First of all, let's establish the proper context. I believe that the "user ID" to which Mr. Semenzato refers is a user ID which (in conjunction with a password, of course) is intended for use by a customer in accessing the former "MySBC" website which is now called "AT&T Account Manager". It's not an email ID or anything like that; rather it's just an internal identifier local to AT&T's web server. Some of these sites require that the customer choose a user ID while others have been designed to utilize the telephone # NPA-NXX-XXXX as the "user ID". For example, legacy AT&T customers (e.g., not pre-merger SBC like Mr. Semenzato) such as myself log in with our phone number and password to view our latest bill and so forth. It'd be just as simple (maybe simpler) for SBC to have assigned some arbitrary user ID to each account when the customer originally registered for on-line access but they probably figured that a customer would be less likely to forget an ID which he chose himself ... also this would make the login somewhat more persistent and 'portable' if the customer moved and got a new telephone number (yes, I know about LNP).
AT&T (nee' SBC) is certainly within their rights to constrain the selection of particular user IDs in any manner they wish ... similar to what is done with the choice of passwords. In the case of passwords, such restrictions are usually applied with respect to the number of characters, mixture of upper and lower case, no easily identifiable text strings, and so forth in order to ensure "strength".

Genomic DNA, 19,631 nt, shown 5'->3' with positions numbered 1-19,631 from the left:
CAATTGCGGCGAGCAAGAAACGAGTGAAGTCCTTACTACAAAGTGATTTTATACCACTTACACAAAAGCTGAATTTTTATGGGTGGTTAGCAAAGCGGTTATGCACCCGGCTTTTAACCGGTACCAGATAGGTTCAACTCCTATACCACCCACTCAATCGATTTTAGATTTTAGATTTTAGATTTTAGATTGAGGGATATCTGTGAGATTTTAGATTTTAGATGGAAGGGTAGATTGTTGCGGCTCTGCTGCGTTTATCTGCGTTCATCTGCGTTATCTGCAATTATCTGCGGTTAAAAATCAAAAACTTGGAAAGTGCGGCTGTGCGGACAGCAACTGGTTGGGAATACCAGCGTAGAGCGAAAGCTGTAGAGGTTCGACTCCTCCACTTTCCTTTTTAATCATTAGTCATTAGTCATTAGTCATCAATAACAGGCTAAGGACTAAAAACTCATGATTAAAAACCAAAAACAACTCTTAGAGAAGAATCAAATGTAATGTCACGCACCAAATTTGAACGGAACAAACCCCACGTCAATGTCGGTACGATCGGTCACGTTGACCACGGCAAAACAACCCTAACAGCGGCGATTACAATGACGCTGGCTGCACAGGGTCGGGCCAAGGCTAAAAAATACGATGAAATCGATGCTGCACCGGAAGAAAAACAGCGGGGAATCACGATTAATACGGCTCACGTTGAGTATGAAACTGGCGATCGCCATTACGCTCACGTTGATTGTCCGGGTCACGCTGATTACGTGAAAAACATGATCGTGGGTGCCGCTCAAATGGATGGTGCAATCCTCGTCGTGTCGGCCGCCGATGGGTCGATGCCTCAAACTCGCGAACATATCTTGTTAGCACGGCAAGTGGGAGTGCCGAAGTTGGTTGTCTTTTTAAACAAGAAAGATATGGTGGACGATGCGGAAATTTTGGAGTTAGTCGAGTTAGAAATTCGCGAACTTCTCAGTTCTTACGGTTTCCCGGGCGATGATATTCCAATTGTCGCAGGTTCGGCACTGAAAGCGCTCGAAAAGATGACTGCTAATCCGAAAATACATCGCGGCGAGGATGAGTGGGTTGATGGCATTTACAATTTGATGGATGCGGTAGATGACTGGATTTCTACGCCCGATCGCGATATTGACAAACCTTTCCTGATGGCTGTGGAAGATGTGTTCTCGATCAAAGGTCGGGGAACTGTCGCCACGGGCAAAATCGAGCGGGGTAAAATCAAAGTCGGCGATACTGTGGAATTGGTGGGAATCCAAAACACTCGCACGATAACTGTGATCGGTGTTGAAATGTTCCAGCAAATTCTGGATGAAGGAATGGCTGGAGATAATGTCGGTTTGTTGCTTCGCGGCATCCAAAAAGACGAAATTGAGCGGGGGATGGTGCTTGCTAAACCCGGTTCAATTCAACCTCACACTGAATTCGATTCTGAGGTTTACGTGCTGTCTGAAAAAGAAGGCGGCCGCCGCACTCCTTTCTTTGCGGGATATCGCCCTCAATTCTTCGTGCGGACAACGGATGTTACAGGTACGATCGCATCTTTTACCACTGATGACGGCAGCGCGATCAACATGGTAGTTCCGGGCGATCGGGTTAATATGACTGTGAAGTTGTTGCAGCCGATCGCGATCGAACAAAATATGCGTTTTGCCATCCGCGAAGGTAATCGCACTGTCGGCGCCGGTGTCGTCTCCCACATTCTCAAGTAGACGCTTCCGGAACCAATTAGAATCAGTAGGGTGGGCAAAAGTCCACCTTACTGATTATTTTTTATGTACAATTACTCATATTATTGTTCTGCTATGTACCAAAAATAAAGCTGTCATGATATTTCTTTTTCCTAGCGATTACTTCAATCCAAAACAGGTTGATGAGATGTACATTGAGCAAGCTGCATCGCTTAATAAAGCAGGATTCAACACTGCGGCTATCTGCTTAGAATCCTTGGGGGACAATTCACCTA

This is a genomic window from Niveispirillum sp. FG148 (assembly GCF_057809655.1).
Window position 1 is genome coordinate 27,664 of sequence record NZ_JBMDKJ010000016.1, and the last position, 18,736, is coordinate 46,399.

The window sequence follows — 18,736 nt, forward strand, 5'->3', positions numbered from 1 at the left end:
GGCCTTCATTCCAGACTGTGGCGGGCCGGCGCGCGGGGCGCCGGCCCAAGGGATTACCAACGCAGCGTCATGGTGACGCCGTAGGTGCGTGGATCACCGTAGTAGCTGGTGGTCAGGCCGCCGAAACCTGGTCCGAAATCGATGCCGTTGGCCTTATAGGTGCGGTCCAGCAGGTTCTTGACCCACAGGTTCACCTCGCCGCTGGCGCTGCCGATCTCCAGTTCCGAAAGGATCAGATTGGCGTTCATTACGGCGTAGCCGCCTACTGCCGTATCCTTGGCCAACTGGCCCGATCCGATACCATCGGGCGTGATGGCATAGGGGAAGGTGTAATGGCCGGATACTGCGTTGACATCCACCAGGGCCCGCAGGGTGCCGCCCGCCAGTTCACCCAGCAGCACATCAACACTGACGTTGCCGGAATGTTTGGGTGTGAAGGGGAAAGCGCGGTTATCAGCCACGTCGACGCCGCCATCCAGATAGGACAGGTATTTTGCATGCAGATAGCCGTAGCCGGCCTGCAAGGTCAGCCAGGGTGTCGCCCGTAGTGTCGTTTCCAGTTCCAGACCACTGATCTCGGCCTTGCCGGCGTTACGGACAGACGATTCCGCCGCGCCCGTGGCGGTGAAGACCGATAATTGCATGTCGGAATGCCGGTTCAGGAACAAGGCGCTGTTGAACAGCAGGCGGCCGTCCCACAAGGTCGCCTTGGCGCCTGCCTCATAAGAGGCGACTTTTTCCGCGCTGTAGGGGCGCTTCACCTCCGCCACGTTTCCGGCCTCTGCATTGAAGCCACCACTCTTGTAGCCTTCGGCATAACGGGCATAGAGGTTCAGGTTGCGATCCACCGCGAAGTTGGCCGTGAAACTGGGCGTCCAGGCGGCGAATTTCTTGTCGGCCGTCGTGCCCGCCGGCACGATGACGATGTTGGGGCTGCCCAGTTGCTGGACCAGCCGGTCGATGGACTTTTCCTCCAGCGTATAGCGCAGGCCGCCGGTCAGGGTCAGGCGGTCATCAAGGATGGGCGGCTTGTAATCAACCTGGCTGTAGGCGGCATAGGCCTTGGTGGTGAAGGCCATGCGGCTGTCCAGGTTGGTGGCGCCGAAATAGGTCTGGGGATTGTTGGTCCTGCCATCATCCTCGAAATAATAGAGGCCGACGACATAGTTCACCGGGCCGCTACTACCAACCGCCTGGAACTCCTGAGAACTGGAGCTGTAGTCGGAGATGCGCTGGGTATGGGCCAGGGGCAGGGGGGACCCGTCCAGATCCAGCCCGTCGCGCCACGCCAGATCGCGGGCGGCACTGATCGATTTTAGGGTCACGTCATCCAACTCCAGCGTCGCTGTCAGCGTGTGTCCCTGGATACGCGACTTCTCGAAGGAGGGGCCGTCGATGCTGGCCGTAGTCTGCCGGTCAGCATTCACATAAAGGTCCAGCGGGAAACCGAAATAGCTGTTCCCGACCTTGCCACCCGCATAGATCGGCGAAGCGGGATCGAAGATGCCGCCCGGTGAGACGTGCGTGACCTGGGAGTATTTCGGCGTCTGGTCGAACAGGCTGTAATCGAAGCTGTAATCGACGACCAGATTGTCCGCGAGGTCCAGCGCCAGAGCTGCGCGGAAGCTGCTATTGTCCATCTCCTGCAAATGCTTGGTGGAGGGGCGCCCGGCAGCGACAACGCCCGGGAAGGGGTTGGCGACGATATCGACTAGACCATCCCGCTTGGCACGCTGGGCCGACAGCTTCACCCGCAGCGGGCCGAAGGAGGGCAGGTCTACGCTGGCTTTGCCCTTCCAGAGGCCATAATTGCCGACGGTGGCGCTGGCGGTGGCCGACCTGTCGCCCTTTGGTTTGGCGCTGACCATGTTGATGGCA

In the case of user IDs, any restrictions (besides those which are purely programmatic like maximum number of characters) probably center either around uniqueness (for obvious reasons) or good-faith [although perhaps a little ham-handed] attempts to maintain a sense of workplace decency/propriety in case a company agent has to view the user ID on their CRT or whatever in the course of routine business.
This sounds like a pretty standard response from any big corporation these days, not just nasty old Ma Bell. How this managed to offend you is beyond my grasp, of course, unless you omitted or I overlooked some particularly egregious or perjorative phrasing in their form letter. Maybe you could be more specific. After all, they didn't cast any aspersions on you or your Italian (I think Semenzato is an Italian name, if not I apologize) heritage. They just asked you to pick another user ID.
Nonsense. No one's civil rights have been even remotely violated here. Your telephone service remains fundamentally unchanged (you might not like its quality or price, but that's another discussion !)
Again, AT&T is not discriminating against anyone. I suspect that no one but a bunch of telephone enthusiasts will even be interested --- especially once the facts become clear.
Ummmmmmm, no I don't think so.